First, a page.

Pre-Occupational Therapy

What is Occupational Therapy?

Occupational therapy is a discipline that aims to promote health by enabling people to perform meaningful and purposeful activities. In its simplest terms, occupational therapists and occupational therapy assistants help people across the lifespan participate in the things they want and need to do through the therapeutic use of everyday activities (occupations) (www.aota.org).

    What is Pre-Occupational Therapy Education?

    Pre-occupational therapy education provides students with a sound background in the natural and social sciences necessary for admission to an occupational therapy program. Essentially, it involves a defined set of pre-requisite courses.  Eastern University intentionally does not have a formal “Pre-Occupational Therapy” major. Instead, the pre-requisite courses are incorporated within the course work required of other majors, such as biology, psychology, athletic training and exercise science. This allows students to obtain knowledge and skills in an area that will allow them to obtain a job related to their major, if, for whatever reason, graduate school attendance needs to be deferred. A degree in “pre-occupational therapy” or “allied health” limits the scope of what one can do upon graduation.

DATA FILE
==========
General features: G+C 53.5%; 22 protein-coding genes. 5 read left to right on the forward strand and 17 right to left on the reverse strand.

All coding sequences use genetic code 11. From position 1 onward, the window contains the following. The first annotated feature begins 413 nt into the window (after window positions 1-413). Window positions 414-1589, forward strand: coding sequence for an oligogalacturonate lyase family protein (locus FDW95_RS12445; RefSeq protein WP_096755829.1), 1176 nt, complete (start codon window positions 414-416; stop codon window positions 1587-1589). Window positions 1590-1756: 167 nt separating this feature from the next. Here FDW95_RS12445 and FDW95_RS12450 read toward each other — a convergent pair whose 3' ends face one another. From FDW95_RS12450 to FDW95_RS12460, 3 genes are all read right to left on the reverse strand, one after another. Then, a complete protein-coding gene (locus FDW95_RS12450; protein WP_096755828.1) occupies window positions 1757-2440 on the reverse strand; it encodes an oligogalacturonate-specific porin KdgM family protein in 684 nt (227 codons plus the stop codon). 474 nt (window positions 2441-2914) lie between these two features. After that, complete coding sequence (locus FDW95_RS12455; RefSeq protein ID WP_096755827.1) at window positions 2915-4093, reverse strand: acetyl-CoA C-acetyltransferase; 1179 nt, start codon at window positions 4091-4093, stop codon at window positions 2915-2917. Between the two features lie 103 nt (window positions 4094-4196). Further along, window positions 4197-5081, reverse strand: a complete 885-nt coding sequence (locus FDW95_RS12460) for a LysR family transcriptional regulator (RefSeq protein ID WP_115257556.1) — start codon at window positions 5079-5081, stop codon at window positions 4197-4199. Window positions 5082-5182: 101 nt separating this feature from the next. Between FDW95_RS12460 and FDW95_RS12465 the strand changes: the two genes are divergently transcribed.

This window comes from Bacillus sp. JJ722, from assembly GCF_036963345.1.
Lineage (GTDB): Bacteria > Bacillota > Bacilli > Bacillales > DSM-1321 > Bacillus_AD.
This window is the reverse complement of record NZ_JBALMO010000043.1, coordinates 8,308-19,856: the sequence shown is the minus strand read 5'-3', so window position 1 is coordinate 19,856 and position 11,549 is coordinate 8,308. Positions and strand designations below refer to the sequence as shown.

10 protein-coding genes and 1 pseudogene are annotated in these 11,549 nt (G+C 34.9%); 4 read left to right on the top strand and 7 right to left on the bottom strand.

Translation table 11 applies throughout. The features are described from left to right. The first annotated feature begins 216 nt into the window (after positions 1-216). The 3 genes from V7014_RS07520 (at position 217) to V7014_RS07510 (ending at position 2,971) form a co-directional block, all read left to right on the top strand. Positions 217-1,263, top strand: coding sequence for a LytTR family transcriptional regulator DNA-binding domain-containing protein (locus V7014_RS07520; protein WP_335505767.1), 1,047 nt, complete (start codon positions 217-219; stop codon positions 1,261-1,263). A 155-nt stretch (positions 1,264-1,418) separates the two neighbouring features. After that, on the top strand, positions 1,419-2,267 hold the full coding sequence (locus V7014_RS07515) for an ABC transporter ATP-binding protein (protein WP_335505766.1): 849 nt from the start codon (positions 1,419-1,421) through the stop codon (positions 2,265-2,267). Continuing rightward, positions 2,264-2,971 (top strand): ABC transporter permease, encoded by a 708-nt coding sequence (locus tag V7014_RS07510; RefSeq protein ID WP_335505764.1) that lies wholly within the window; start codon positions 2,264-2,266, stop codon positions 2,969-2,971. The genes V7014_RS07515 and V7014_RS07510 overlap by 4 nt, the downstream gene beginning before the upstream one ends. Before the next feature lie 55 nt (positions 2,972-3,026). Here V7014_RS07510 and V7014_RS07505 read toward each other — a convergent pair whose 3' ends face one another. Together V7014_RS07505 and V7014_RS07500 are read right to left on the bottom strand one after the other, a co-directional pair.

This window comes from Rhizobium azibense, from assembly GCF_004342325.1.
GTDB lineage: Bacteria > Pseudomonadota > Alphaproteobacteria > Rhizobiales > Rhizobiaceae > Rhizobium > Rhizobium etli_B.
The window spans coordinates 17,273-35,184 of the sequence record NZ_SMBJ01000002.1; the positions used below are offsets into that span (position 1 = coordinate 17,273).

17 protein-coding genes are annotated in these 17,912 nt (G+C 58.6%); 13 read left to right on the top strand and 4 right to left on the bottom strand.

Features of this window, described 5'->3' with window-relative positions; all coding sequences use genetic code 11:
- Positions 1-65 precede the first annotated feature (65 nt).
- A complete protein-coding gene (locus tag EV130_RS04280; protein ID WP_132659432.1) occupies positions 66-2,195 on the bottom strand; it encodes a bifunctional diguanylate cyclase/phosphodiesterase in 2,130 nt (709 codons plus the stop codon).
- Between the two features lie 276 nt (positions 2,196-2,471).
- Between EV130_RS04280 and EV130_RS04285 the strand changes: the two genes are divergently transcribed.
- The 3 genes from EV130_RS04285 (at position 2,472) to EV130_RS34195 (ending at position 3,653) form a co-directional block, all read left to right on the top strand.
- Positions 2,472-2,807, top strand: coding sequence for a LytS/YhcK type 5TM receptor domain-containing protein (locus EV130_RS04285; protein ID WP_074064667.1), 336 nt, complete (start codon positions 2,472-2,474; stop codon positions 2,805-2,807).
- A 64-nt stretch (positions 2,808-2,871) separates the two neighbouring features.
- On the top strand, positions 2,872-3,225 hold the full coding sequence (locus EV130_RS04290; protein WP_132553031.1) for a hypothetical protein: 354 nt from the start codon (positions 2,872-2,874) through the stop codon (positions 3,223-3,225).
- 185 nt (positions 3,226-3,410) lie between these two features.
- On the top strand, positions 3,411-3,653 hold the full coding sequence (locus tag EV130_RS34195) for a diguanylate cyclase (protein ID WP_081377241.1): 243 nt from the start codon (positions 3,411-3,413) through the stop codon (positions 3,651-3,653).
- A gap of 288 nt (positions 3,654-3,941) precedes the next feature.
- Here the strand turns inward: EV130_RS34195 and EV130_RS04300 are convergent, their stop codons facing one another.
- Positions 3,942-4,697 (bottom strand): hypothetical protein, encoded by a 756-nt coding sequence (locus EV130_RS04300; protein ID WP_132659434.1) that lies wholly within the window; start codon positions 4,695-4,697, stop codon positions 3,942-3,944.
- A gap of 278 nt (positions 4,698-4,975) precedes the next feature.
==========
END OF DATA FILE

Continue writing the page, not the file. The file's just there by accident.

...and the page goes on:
What is Occupational Therapy Education?

      Occupational Therapy (OT) professional education refers to the education that prepares graduates for entry into practice of occupational therapy. All OTs must receive a graduate degree from an accredited occupational therapist program before taking the national licensure examination that allows them to practice.

      Presently, entry level occupational therapy education programs are offered at 2 degree levels; Doctor of Occupational Therapy (DOT) Degree and Master of Occupational Therapy (MOT). Both degree programs prepare students to be eligible to sit for the OT Licensure examination in all 50 states.

        See More In Pre-Occupational Therapy